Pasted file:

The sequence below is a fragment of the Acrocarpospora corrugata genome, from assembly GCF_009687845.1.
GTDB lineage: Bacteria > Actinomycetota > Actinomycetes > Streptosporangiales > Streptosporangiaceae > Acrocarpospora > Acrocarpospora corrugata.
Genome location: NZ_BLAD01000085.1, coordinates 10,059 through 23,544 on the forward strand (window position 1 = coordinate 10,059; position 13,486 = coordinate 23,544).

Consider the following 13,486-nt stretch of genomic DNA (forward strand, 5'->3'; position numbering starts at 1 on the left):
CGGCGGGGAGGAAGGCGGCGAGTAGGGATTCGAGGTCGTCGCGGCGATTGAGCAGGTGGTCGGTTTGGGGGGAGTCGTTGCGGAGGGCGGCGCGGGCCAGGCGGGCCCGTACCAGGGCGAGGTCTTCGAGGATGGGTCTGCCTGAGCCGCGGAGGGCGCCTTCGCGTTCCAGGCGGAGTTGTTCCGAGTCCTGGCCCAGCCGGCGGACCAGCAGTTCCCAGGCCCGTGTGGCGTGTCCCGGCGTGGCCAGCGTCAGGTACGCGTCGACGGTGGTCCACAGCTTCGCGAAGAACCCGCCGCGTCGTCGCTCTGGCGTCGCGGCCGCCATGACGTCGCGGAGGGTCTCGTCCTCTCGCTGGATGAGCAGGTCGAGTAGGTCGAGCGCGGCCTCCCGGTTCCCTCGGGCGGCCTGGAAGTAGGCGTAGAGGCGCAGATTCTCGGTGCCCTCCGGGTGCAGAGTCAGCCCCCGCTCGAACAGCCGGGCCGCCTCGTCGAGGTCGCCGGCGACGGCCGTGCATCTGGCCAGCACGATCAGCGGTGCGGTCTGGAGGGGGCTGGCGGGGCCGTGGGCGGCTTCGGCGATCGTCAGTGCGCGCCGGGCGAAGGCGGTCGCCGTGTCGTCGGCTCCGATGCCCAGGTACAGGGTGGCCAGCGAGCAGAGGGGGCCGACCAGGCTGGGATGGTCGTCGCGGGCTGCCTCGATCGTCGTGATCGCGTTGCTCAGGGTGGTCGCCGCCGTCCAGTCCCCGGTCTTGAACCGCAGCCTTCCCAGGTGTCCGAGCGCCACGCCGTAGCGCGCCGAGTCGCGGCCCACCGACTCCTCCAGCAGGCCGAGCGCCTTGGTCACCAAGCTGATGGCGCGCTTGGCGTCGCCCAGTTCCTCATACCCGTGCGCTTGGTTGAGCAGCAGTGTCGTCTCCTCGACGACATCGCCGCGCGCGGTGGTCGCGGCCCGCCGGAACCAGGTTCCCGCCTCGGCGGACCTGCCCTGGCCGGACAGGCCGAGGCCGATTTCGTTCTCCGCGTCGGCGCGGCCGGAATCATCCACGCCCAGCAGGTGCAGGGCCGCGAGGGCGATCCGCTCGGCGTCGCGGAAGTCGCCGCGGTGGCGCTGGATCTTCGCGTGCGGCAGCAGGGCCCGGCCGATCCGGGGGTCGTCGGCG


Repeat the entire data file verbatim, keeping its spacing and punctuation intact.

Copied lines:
The sequence below is a fragment of the Acrocarpospora corrugata genome, from assembly GCF_009687845.1.
GTDB lineage: Bacteria > Actinomycetota > Actinomycetes > Streptosporangiales > Streptosporangiaceae > Acrocarpospora > Acrocarpospora corrugata.
Genome location: NZ_BLAD01000085.1, coordinates 10,059 through 23,544 on the forward strand (window position 1 = coordinate 10,059; position 13,486 = coordinate 23,544).

Consider the following 13,486-nt stretch of genomic DNA (forward strand, 5'->3'; position numbering starts at 1 on the left):
CGGCGGGGAGGAAGGCGGCGAGTAGGGATTCGAGGTCGTCGCGGCGATTGAGCAGGTGGTCGGTTTGGGGGGAGTCGTTGCGGAGGGCGGCGCGGGCCAGGCGGGCCCGTACCAGGGCGAGGTCTTCGAGGATGGGTCTGCCTGAGCCGCGGAGGGCGCCTTCGCGTTCCAGGCGGAGTTGTTCCGAGTCCTGGCCCAGCCGGCGGACCAGCAGTTCCCAGGCCCGTGTGGCGTGTCCCGGCGTGGCCAGCGTCAGGTACGCGTCGACGGTGGTCCACAGCTTCGCGAAGAACCCGCCGCGTCGTCGCTCTGGCGTCGCGGCCGCCATGACGTCGCGGAGGGTCTCGTCCTCTCGCTGGATGAGCAGGTCGAGTAGGTCGAGCGCGGCCTCCCGGTTCCCTCGGGCGGCCTGGAAGTAGGCGTAGAGGCGCAGATTCTCGGTGCCCTCCGGGTGCAGAGTCAGCCCCCGCTCGAACAGCCGGGCCGCCTCGTCGAGGTCGCCGGCGACGGCCGTGCATCTGGCCAGCACGATCAGCGGTGCGGTCTGGAGGGGGCTGGCGGGGCCGTGGGCGGCTTCGGCGATCGTCAGTGCGCGCCGGGCGAAGGCGGTCGCCGTGTCGTCGGCTCCGATGCCCAGGTACAGGGTGGCCAGCGAGCAGAGGGGGCCGACCAGGCTGGGATGGTCGTCGCGGGCTGCCTCGATCGTCGTGATCGCGTTGCTCAGGGTGGTCGCCGCCGTCCAGTCCCCGGTCTTGAACCGCAGCCTTCCCAGGTGTCCGAGCGCCACGCCGTAGCGCGCCGAGTCGCGGCCCACCGACTCCTCCAGCAGGCCGAGCGCCTTGGTCACCAAGCTGATGGCGCGCTTGGCGTCGCCCAGTTCCTCATACCCGTGCGCTTGGTTGAGCAGCAGTGTCGTCTCCTCGACGACATCGCCGCGCGCGGTGGTCGCGGCCCGCCGGAACCAGGTTCCCGCCTCGGCGGACCTGCCCTGGCCGGACAGGCCGAGGCCGATTTCGTTCTCCGCGTCGGCGCGGCCGGAATCATCCACGCCCAGCAGGTGCAGGGCCGCGAGGGCGATCCGCTCGGCGTCGCGGAAGTCGCCGCGGTGGCGCTGGATCTTCGCGTGCGGCAGCAGGGCCCGGCCGATCCGGGGGTCGTCGGCG